RN: You’re such a global citizen now. Do you maintain any connections to Vancouver?


BA: Thanks… yes of course! I have family here and I also have my studio in Gastown [The Warehouse Studio at 100 Powell St.] where I record.


RN: You’ve participated in concerts and other activities to help raise money and awareness of various causes, and you started The Bryan Adams Foundation in 2006. What inspires your philanthropic side? Have you always wanted to help others?


BA: I think most people at a certain level have a moral obligation to give back to society. I came from nothing, and I remember how tough it was to earn a crust.


RN: You’ve recently released a book of photographs called Homeless that you shot for the UK street paper The Big Issue. In an interview about the book, you said, “The plight of people on the street is something we all see every day and I just thought it would be good to do a story on it… everyone has a story here.”

That concept is a key part of our philosophy at Megaphone, where we aim to amplify the voices of people not usually heard—those who are experiencing poverty and homelessness. 

What did you learn from the vendors you photographed for Homeless?


BA: I discovered that the main problem for most of the people I met seemed to be alcohol, but the alcohol business is huge and there is no stopping it. 

The cover of the book is a fellow who was on heroin. He died shortly after I worked with him and I didn’t find out until we had made the book. Very sad indeed, but a lovely guy.


RN: Would you ever consider coming to Vancouver and doing a similar project with Megaphone?


BA: Sure I would. Finding the time would be the tricky bit.


RN: The cost of living, particularly when it comes to housing, has become impossible to cope with for many Vancouverites. What are some possible solutions to making Vancouver more affordable?


BA: Whistler Housing Authority has a good plan that’s worth checking out. I know in London, all new buildings are required to allocate a portion of the building to low-income housing… I’m not sure whether they do that in Vancouver or not.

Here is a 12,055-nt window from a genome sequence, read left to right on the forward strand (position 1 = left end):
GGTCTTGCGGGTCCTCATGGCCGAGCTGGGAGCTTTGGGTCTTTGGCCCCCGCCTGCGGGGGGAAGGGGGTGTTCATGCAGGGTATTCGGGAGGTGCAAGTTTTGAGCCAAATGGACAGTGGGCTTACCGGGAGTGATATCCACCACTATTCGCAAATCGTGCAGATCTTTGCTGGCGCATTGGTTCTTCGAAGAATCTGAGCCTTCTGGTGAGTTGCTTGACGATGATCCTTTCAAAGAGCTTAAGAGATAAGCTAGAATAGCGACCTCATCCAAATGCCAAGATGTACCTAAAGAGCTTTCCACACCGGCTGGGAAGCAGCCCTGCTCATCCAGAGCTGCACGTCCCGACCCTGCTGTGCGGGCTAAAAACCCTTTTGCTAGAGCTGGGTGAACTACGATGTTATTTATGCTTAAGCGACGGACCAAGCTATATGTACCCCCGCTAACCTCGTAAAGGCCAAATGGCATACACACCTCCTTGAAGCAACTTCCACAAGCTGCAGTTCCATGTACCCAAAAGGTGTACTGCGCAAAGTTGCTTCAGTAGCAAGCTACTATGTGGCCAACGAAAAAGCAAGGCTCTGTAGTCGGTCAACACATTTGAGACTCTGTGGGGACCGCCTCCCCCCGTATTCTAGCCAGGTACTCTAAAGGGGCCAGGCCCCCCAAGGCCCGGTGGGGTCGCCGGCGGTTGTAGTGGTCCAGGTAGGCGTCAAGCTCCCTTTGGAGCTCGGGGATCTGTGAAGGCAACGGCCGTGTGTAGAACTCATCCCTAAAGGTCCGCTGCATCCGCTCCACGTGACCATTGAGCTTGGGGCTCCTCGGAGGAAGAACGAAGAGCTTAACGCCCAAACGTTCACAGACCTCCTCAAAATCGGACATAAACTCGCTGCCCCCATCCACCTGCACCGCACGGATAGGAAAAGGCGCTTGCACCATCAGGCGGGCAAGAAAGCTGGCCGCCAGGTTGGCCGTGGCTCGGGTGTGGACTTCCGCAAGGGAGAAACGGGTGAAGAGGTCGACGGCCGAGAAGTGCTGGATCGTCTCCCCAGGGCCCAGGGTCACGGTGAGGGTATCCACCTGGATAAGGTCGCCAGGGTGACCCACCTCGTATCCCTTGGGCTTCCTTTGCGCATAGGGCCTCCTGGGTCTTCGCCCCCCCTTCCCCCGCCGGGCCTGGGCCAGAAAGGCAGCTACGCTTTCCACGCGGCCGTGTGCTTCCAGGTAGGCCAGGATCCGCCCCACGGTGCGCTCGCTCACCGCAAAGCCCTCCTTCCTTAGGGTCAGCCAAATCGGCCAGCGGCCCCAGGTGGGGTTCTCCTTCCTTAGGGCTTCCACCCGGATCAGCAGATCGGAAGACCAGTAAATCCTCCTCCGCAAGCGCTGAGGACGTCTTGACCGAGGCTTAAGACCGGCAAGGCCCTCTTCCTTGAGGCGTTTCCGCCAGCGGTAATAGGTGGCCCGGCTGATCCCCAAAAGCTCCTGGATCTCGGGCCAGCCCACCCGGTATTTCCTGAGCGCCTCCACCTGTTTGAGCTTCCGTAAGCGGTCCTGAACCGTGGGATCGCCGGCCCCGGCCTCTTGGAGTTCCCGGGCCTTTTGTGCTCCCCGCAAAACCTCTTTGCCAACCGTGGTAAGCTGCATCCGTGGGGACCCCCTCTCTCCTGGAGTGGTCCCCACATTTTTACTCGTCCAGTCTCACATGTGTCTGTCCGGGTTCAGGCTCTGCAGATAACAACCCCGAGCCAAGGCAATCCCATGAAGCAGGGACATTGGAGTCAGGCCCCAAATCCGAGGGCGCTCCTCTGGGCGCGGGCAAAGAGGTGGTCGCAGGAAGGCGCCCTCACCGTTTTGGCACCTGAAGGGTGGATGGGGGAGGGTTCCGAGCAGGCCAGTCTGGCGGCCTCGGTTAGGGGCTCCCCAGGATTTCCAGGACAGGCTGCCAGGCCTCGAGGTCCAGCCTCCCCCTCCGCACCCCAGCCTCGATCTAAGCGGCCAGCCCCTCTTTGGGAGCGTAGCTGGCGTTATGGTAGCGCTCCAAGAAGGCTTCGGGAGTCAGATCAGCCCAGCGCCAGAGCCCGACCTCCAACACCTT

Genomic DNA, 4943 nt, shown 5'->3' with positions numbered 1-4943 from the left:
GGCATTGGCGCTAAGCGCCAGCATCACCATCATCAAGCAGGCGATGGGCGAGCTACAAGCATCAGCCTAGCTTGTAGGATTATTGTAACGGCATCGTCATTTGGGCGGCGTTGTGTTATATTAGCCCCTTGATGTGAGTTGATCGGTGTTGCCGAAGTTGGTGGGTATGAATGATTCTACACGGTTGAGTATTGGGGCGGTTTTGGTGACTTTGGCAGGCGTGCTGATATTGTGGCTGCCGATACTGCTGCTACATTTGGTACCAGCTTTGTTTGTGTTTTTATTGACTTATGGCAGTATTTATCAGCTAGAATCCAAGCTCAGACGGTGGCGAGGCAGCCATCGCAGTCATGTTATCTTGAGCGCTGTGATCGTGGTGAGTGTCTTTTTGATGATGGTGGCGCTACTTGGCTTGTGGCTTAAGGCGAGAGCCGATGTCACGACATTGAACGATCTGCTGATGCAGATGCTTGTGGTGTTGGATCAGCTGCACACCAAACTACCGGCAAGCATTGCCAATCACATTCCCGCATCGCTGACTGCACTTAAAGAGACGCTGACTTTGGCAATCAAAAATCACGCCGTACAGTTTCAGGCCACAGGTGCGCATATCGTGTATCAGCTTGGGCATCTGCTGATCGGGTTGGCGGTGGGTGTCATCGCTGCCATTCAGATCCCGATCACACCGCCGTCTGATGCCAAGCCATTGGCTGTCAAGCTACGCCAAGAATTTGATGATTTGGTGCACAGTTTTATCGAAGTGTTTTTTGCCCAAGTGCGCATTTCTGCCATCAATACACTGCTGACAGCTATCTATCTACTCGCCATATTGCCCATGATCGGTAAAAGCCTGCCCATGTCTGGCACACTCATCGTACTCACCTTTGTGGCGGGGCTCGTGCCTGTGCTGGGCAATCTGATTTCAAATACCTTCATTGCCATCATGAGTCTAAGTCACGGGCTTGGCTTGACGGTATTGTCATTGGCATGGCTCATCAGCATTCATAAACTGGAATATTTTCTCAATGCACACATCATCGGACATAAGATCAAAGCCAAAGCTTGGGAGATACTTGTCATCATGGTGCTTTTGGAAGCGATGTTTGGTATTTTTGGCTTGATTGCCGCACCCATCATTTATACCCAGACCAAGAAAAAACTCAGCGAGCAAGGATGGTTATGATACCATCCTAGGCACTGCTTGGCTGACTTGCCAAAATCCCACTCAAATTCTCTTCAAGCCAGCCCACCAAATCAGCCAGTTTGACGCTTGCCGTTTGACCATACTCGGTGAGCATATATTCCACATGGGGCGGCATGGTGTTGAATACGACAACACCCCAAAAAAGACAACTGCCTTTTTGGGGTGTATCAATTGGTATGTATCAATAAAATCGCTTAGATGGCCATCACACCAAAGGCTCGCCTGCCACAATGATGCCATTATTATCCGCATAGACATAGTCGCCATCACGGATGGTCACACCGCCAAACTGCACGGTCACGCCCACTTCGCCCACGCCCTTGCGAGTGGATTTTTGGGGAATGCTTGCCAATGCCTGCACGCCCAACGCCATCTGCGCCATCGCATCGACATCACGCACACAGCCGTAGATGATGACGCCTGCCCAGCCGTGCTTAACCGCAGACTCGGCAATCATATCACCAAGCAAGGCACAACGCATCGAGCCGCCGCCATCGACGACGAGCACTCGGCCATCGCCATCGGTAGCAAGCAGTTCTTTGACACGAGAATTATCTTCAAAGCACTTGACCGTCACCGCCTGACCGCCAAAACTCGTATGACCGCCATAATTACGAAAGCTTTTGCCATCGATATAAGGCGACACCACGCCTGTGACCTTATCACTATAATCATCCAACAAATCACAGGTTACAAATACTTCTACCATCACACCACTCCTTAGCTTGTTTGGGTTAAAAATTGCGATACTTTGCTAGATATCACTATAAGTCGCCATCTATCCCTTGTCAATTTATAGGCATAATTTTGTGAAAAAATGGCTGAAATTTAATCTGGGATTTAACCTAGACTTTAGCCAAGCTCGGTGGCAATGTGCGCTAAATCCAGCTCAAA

Also perhaps there needs to be some sort of foreign ownership surcharge on properties owned by offshore entities with a portion of those surcharges going to low-income families. 

Maybe zoning could be eased to increase density in some neighbourhoods to allow more homes, with a portion allocated for social housing. 


RN: The opioid overdose crisis in Canada has reached staggering proportions, with an average of four people dying each day in B.C.—10 across the country. How can we stop this?


BA: I’m aware of how bad it is. I’ve lost friends to it. With the advent of fentanyl and its accessibility through prescriptions, there’s no way to control it. The drug companies are making too much money to stop it.


RN: Our readers might be interested to know you’ve been a vegan for about 30 years. What led to that decision and what are the benefits of a plant-based diet? 


BA: That’s easy! I decided in my late 20s that you couldn’t be a true environmentalist if you were eating animals and fish, etcetera. I read up and started life without eating them and I noticed within a few weeks that my health improved, so Ive never looked back. 

Bryan Adams is currently touring around the world as part of his Shine A Light tour. Learn more about this iconic Canadian at


Get on your megaphone

Share this:
Be the first to comment
Please check your e-mail for a link to activate your account.
312 Main St
Vancouver, BC
V6A 2T2